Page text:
917 F2d 194 Houston v. W Sullivan Md
917 F.2d 194
31 Soc.Sec.Rep.Ser. 424, Unempl.Ins.Rep. CCH 15767A
Rodell HOUSTON, Sr., Plaintiff-Appellant,
Louis W. SULLIVAN, M.D., Secretary of Health and Human
United States Court of Appeals,
Nov. 15, 1990.
J. Courtney Wilson, Gertler, Gertler & Vincent, New Orleans, La., for plaintiff-appellant.
Debra A. Smith, Baltimore, Md., John Volz, U.S. Atty., Gregory C. Weiss, Asst. U.S. Atty., New Orleans, La., for defendant-appellee.
Appeal From the United States District Court Eastern District of Louisiana.
Before RUBIN, GARWOOD, and HIGGINBOTHAM, Circuit Judges.
In 1983 Rodell Houston, Sr., retained a New Orleans law firm to represent him in his claim for past-due social security benefits. Houston contracted for a contingency fee contract entitling counsel to 25 percent of any past-due benefits he received as a result of successful litigation of his claim. Houston's initial application for benefits was denied at all levels within the Social Security Administration, and by the district court. In 1988, after Houston filed a second application, the administrative law judge reopened Houston's initial application, revising the prior unfavorable ruling and ultimately awarding Houston with over $42,000 in past-due benefits.
Counsel documented a total of forty-nine hours in preparing and conducting Houston's representation. Of those hours, nineteen and one-half were spent in the district court, and twenty-nine and one-half were spent before the agency. In compensation for the hours counsel spent representing Houston before the agency, the Secretary of Health and Human Services approved $3,000 in attorneys' fees. Counsel then filed a motion in the district court to recover fees based on the contingency fee contract for services rendered in the district court on the prior unsuccessful claim. The district court awarded a $2,340 fee, which, when added to the fee approved by the Secretary, yielded counsel a total fee equalling 13 percent of Houston's past-due benefits recovery.
Counsel then appealed the district court's fee award. Counsel contends that it was entitled to the full 25 percent contingency fee specified by its contract with Houston, or at least that the district court should have used that amount as a benchmark for its fee determination. The Secretary, on the other hand, argues that the district court had no jurisdiction to award fees on the basis of counsel's representation of Houston in a prior unsuccessful claim.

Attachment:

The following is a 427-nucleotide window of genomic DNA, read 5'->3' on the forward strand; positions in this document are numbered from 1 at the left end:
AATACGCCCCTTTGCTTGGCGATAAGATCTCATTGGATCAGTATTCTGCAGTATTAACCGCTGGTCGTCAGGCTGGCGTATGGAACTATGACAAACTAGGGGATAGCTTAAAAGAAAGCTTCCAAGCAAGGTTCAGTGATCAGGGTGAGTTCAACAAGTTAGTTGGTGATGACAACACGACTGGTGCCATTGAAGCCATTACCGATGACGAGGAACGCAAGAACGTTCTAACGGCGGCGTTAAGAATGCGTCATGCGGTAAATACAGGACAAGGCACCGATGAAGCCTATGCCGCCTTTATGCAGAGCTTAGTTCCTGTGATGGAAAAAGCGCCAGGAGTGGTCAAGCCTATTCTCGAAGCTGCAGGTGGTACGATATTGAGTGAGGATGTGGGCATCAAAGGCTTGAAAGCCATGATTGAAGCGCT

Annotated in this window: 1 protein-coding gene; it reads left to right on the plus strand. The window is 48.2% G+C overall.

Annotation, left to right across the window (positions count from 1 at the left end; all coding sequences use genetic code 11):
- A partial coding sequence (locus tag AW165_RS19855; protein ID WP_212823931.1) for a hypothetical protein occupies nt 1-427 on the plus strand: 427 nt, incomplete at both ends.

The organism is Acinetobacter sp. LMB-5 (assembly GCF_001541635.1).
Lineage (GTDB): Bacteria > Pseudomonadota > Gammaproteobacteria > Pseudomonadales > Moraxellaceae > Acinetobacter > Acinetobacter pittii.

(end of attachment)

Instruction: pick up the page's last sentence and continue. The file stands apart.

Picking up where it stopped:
We find that the district court exceeded its statutory jurisdiction in making this fee award. We, therefore, vacate the district court's order.
Section 206(b)(1) of the Social Security Act, 42 U.S.C. Sec. 406(b)(1), authorizes courts to approve attorneys' fees only when a claimant represented before the court has obtained a "favorable judgment."1 Houston's claim was not favorably resolved in the district court; to the contrary, the district court affirmed the Secretary's decision to dismiss the claim. The administrative law judge's action in later reopening Houston's initial application and awarding benefits thereon can not fairly be construed as a favorable judgment in the district court.2 Because counsel's representation of Houston in the district court did not result in a favorable judgment as contemplated by the Act, we find that the district court exceeded its statutory jurisdiction in authorizing counsel's fee. See Ray v. Gardner, 387 F.2d 162, 165 (4th Cir.1967); Perry v. Bowen, 711 F.Supp. 618, 619-20 (N.D.Ga.1988).
We VACATE the order of the district court.
42 U.S.C. section 406(b)(1) provides in relevant part:
Whenever a court renders a judgment favorable to a claimant under this title who was represented before the court by an attorney, the court may determine and allow as a part of its judgment a reasonable fee for such representation, not in excess of 25 percent of the total past-due benefits to which the claimant is entitled by reason of such judgment.
As noted in our decision today in Brown v. Sullivan, 917 F.2d 189 (5th Cir.1990), we express no opinion as to whether the "favorable judgment" requirement of 42 U.S.C. Sec. 406(b)(1) would be satisfied in the event that upon remand from the district court the agency favorably resolved the claimant's application. With the district court's dismissal of Houston's claim, that situation obviously is not presented here